The resurrected Crystal Cruises, now owned and managed by high-end tour operating company Abercrombie & Kent and known simply as Crystal, consists of two ships, the 740-passenger Crystal Serenity and 606-passenger Crystal Symphony, both with complimentary Nobu restaurants aboard.

Explora Journeys

Explora Journeys, a new luxury line from shipping company MSC Group, recently launched its first, 922-passenger ship, Explora I, with an extensive spa, four pools, and lush interior design details.

Regent Seven Seas

Regent Seven Seas Cruises differentiates itself by including a lot in its fares—such as business-class airfare and unlimited shore excursions—on ships ranging from 490 to 750 passengers. The line will launch a new ship, the 750-passenger Seven Seas Grandeur, the latest of what Regent calls its “world’s most luxurious” ships, in November.

Ritz-Carlton Yacht Collection

The famous hotel brand launched its first cushy yacht last year. Aboard the 298-passenger Evrima, attractions include hotel-like suites and bartenders who are whizzes at creating personalized concoctions. The 456-passenger Ilma follows in September 2024.


The Seabourn fleet, with ships ranging from 458 to 600 guests, features complimentary steakhouses with menus by renowned chef Thomas Keller (of French Laundry fame). The brand’s two expedition ships are outfitted with 24 Zodiacs and kayaks for exploration led by a 24-person expedition team, plus a six-passenger submarine for undersea views.


Australian expedition line Scenic has as many as 10 dining experiences onboard its intimate vessels and toys that include an eight-passenger submarine and state-of-the-art Airbus helicopters aboard its two 228-passenger expedition yachts.


Silversea ships range from 254 to 728 passengers, plus two smaller expedition ships, the 132-passenger Silver Explorer and 100-passenger Silver Origin. The line’s S.A.L.T. program focuses on local dining and drinking experiences, and all guests get butler service—– on ships that include the recently launched 728-passenger Silver Nova.

White reception area for the Aurora spa onboard the luxury Crystal ocean ships with curved desk, a loveseat, and two armchairs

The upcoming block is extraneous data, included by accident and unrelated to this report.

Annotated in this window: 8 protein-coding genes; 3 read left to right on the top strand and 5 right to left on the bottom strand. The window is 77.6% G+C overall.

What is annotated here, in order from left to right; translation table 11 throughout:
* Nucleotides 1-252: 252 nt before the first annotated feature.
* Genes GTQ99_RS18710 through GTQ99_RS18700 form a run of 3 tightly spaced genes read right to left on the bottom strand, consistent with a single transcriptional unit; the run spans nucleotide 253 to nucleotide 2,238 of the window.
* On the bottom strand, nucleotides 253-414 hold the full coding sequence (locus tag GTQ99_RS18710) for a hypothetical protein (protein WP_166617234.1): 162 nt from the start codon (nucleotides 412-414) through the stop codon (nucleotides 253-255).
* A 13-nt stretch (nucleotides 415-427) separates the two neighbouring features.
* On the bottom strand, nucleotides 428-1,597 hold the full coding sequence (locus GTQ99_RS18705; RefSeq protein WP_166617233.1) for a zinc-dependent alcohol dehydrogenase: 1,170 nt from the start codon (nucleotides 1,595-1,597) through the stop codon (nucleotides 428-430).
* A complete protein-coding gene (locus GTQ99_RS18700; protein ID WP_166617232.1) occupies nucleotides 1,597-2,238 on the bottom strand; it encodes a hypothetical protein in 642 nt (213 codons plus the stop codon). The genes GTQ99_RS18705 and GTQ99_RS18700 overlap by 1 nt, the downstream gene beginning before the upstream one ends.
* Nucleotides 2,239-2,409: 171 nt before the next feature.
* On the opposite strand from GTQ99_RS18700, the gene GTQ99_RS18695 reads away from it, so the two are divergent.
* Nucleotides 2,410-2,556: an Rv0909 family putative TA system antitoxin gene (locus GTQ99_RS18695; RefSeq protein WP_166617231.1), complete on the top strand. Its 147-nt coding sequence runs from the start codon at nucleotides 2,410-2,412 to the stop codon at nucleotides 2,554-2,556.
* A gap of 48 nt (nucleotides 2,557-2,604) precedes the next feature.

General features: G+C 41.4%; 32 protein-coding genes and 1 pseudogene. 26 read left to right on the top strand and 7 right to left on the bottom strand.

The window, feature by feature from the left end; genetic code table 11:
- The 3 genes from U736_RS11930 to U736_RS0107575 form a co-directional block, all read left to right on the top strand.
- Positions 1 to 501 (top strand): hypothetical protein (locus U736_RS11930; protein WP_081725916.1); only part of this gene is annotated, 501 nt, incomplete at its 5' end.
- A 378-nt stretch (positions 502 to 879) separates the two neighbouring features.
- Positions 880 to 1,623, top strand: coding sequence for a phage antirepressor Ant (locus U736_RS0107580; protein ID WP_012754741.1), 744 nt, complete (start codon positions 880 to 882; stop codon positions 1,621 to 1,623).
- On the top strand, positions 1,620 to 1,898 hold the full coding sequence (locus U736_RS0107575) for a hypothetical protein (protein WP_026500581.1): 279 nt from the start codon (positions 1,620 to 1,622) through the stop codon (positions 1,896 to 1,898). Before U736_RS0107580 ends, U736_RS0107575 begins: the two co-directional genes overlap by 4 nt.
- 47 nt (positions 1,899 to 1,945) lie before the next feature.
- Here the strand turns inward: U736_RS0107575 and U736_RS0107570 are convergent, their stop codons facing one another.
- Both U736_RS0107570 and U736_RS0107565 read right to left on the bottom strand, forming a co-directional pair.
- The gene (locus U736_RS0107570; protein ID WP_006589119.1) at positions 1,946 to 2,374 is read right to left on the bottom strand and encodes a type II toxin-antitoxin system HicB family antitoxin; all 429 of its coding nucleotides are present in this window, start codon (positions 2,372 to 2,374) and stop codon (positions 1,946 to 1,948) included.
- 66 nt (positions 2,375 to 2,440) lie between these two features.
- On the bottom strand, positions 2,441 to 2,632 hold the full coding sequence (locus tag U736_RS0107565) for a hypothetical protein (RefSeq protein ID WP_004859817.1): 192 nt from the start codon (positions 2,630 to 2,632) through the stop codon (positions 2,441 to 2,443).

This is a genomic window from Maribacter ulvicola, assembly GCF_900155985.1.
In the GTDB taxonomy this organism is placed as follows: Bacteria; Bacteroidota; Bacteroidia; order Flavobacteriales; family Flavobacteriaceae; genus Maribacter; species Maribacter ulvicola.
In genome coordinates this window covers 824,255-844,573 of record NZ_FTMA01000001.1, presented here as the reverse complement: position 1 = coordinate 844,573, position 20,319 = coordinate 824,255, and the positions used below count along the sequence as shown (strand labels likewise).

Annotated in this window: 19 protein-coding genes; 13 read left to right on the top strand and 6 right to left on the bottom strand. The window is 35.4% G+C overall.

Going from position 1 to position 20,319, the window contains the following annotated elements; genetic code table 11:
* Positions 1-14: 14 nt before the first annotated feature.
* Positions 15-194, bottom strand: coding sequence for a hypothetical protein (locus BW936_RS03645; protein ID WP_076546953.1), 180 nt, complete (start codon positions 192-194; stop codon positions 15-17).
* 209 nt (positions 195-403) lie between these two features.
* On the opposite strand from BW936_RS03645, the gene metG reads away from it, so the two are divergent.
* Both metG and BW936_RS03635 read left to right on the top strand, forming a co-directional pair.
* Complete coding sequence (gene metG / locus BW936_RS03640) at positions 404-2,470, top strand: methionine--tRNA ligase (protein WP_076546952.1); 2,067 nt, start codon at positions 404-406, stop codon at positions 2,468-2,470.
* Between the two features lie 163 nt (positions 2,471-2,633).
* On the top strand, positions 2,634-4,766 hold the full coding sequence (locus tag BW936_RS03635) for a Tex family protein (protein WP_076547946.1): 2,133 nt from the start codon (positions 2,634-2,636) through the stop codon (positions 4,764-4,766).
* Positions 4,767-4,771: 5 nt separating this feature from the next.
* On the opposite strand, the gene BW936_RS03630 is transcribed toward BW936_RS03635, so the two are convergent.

Travelers can relax at sea in the new Aurora spa onboard the reborn Crystal ships.  Courtesy of Crystal


A red and blue temple, with a waterfall and green mountains in the background in the Wakayama Prefecture in Japan
If you are cruising in Japan, chances are you are going to want to extend your stay for a deeper dive into the destination. Photo by Tom Vining/Unsplash

Don’t forget about the land-based experiences

Once you decide on a destination and what cruise line you want to try, and you book your suite, it’s important to start thinking about what land-based experiences you’d like to have at the various ports of call.

An advantage of cruising is that your cruise line will provide a selection of carefully curated choices for exploring the ports, for those who prefer not to do independent exploration.

And think about whether you want to extend your stay whether in your embarkation city or your final destination and whether the cruise line might be able to help with that. It’s not uncommon for cruise lines to offer pre- and post-cruising packages.

And once you have put those final pieces into place, are booked and ready to go, we’ve also put together a guide on whether or not you should consider cruise insurance, our essential cruise packing list, and the ultimate guide to tipping on cruises—so that you can check off everything you might need (and need to know) before you sail away.